"Coming Home to Westcliffe"

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Coming Home to Westcliffe

Growing Up: Just Right and Too Fast

     “Now you know why Peter Pan never wanted to grow up.”

I read this quote recently and somehow it resonated anew with me. As I care for, nurture, visit with prospective families and, yes, worry about the puppies, I realize deep down there is a bittersweet feeling. It is a choke in the chest that brings tears to my eyes. I take the stewardship of these little lives very seriously and earnestly pray, hope the best futures and do everything in my power to give them a good start in their life. This is a critical time in their lives, and I had a hand in bringing that life into this world. It is an awesome responsibility.

Having never had children, the rearing may have a stronger pull on my spirit. I can imagine that growing up may be one of the hardest things about being parent; that, and the letting go. Being a teacher, I have seen it on the parents faces and the misty eyes, particularly at the high points in their child’s academic career:  pride and bittersweet letting go. 

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The puppies are evolving from little dumplings who simply nursed and slept to little puppy dogs. They can now both see and hear, although the clarity of both is still developing. The only vocalizations they made were to solicit attention. Now, at just 21 days, they growl, bark and make a variety of endearing sounds. They explore their siblings and surrounds by scent, sight and by chewing & mouthing. Still, the boys are sumo wrestlers in their play and the girls a bit more refined, like the ballerinas I imagined.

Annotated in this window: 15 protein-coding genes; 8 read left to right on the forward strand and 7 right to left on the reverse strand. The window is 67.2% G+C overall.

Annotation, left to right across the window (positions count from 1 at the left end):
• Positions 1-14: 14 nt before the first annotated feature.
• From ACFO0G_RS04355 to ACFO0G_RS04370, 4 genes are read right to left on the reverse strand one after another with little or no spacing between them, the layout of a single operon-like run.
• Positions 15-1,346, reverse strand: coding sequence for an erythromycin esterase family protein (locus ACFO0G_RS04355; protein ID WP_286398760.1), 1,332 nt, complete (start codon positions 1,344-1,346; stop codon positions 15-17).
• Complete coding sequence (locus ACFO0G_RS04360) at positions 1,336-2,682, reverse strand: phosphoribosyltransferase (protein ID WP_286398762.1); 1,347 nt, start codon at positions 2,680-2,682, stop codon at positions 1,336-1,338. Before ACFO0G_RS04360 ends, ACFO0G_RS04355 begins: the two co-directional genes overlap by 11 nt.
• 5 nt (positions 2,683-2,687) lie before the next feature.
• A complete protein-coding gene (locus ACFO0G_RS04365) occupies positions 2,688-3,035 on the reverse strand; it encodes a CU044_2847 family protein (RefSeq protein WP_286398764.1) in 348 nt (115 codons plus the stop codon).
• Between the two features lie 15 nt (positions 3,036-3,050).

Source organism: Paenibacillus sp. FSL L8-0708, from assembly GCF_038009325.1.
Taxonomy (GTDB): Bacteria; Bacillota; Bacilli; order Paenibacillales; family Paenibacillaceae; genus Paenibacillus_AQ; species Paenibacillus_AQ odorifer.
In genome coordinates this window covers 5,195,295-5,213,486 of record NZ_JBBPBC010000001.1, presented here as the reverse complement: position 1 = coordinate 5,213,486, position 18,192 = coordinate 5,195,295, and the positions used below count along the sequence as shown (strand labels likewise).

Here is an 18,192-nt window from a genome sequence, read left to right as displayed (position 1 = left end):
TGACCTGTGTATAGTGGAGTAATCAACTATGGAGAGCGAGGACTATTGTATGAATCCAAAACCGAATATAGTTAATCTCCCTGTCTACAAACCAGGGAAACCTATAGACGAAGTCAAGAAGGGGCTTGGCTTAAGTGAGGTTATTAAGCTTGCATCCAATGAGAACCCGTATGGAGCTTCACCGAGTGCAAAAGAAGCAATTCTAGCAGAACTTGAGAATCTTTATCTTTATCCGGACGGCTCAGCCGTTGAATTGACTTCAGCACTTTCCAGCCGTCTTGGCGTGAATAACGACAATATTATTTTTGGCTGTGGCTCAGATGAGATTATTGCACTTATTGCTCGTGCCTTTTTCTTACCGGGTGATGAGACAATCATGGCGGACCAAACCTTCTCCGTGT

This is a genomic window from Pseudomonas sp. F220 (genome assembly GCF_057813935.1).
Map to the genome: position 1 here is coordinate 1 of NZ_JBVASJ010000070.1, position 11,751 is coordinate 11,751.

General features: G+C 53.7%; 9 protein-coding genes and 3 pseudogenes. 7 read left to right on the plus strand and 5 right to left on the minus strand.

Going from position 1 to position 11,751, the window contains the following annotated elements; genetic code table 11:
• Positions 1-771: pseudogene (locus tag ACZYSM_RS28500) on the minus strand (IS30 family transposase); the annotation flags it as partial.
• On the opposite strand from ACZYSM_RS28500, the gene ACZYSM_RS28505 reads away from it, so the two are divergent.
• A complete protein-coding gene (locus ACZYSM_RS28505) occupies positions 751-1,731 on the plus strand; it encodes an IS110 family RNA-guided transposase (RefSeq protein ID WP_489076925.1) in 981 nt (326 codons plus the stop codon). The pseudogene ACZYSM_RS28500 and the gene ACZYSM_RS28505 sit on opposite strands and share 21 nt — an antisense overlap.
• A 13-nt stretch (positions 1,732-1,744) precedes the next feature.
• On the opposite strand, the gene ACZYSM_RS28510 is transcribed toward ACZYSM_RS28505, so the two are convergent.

Personalities are beginning to emerge. Little Bowtie is a “go-getter” and is often the first to explore a new toy, as does her brother, Arrow. In fact, this littlest of girls seems to prefer to play with boys, but snuggles with her sisters. The blue merle girls, Fancy and Blue, are already big time tail waggers. Both are often the first to crawl into my lap when I sit in the weaning pen with them. Socks loves his food and is the first & last to leave the food dish. His gaze seems to look right through me to my heart. Stormy, first to open his eyes, is an observer. I think he is just waiting for the right moment to pounce, and chew on a sib’s ear, which he does with gusto.

This last week, the transitional period, was all about textures. Each day they were offered a developmentally appropriate novel item. Pups got to feel and explore a tub mat, baking sheet, a crinkle elephant rope toy,  a pillow case filled with wadded up craft paper, a fleece braid, my slippers and Bill’s toes. 

They began climbing out of the whelping box a few days earlier than I expected or have experienced in past litters. At day 18 they were just about up and over. The area was changed up to accommodate their mobility, and wobbly but stronger coordination. With each developmental period, their environment is changed to offer more space and stimulus. I offer learning opportunities to the puppies at just the right time. It is, for me, the challenge of observation and the wisdom to move with the puppies at their pace as they mature. That is the beauty of Puppy Culture, the program I following when raising my puppies.

Their teeth are erupting too, a bit earlier than my wheaten terrier litters. So today was first gruel, which was eagerly devoured with zero hesitation. Rose happily cleaned up afterwards and offered dessert, mama milkshakes.

This third week, socialization truly begins in earnest. I will be continue offering a novel item to explore daily and introducing sound protocols. I used a habituation recording, played low, this morning. It had sounds of fireworks, trains and a lawn mower. As the week progresses, they will also hear me vacuum,  use blow dryer and watch Antiques Roadshow & Endeavor Masterpiece Mystery with us. 

We will also offer the puppy some of their first challenges. We use some infant sounds mats in the weaning pen for pups to step on, and some soft low obstacles to climb over and a wet feet exercise. The latter, is simply a wet towel in a cookie sheet for them to walk on. It is important to note that it is the puppies decision whether to interact or not with the challenge or novel item. We also want to make sure the puppy is steady enough on their feet to move off the object, if they find it unpleasant.

Friends are also starting to visit. The puppies love climbing into and over laps and legs. They most often return the many kisses given. Smiles abound.

We have snow on the Sangres. I admit I am not ready for Fall. Yet, change is the only constant. May I always grow alongside it, and savor each moment offered.

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Posted 118 weeks ago